Six men set forth on Nansen’s expedition in June of 1888 and spent the next month trying to reach the shore of Greenland to begin their trek across the continent’s icy interior. Nansen’s expedition finally reached the eastern shore and set off, reaching the west coast in September. The men endured the common Arctic hardships of near disasters on the ice, insufficient food, and temperatures well below freezing. Along the way, expedition members kept records of meteorological conditions and other phenomena. The expedition wintered at the west coast settlement of Godthaab, where Nansen studied the Inuit. Nansen had learned to speak the Inuit language prior to leaving Norway and would later publish a book entitled Eskimo Life (1958). The men returned to Norway the following spring and were greeted as national heroes. Nansen had achieved renown as a premier Arctic explorer and scientist.

Nansen’s Arctic experiences and his study of earlier, ill-fated expeditions, such as the expedition (1879-1881) launched by the United States aboard the Jeannette, helped him formulate theories about Arctic Ocean currents. These speculations would drive his famous attempt to reach the North Pole. The Arctic Ocean had remained largely an enigma. By studying driftwood that had traveled from Siberia Siberia to Greenland, including remnants of the Jeannette, Nansen became convinced that an Arctic current flowed from Siberia “up” to the North Pole and back “down” to Greenland.

Nansen devised a plan to build a sturdy ship that could withstand the pressure of the ocean’s pack ice and then drift, frozen into the ice, to the North Pole. Scholars from the Royal Geographical Royal Geographical Society Society of London were skeptical of Nansen’s proposed plan. Some doubted a ship could survive in the ice and others doubted his polar-drift theory. Nansen received more support from his home country: The Sorting, the Norwegian king, and private individuals all helped to fund his venture.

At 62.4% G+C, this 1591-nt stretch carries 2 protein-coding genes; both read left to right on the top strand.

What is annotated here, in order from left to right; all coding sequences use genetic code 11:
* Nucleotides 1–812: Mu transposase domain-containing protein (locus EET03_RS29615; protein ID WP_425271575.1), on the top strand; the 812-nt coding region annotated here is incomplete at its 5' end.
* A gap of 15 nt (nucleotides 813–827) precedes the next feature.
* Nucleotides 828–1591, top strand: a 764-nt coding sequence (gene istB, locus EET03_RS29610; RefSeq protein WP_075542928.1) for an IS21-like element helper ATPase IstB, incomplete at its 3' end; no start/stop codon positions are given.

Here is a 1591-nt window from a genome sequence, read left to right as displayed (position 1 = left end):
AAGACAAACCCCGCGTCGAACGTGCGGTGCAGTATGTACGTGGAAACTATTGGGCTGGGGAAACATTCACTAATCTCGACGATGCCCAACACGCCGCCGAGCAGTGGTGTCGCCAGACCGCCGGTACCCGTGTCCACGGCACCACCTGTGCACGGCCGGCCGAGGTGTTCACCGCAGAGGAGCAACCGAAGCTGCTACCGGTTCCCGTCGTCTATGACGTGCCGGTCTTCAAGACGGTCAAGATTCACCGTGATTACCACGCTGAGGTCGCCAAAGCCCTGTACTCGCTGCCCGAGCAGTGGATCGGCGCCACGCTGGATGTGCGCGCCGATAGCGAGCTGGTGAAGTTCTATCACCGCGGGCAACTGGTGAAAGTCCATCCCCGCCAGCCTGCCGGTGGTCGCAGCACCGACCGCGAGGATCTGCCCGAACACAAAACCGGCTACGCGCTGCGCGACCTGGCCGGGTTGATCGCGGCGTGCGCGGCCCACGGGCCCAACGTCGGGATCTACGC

Nansen’s Polar Expedition

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Nansen spent three years preparing for the expedition to the North Pole and working with renowned Scottish shipbuilder Colin Archer Archer, Colin to design what became known as the Fram (“forward”). The Fram was a uniquely designed ship with a three-layered hull that was more than two feet thick, braced with heavy beams, and rounded, which enabled it to rise up out of the ice rather than be crushed within it, as had been the fate of many other ships. The Fram, with an ironclad front and back, weighed four hundred tons and had the equipment necessary to make needed tools and supplies. A windmill and dynamo provided sporadic electric light and the “Nansen cooker” allowed the preparation of hot foods. Nansen even kept games and books on board to prevent boredom during the long voyage and dark Arctic winters.

Twelve men accompanied Nansen on his expedition, which left Norway in June of 1893, carrying provisions for six years and fuel oil for eight years. Otto Sverdrup, Sverdrup, Otto chosen to be the Fram’s captain, had already accompanied Nansen across Greenland. The thirty-five-year-old Nansen left behind a wife named Eva and a six-month-old daughter named Liv.

The Fram, disproving the skeptics at home, froze into the pack ice in September of 1893, successfully remaining watertight and secure. The ship’s unique design proved successful, and it survived being frozen within the heavy pack ice. During the three years in which the expedition was frozen in the ice, Nansen and his crew made more scientific notes, including descriptions of the wonders of the aurora borealis (northern lights) and the Arctic flora and fauna.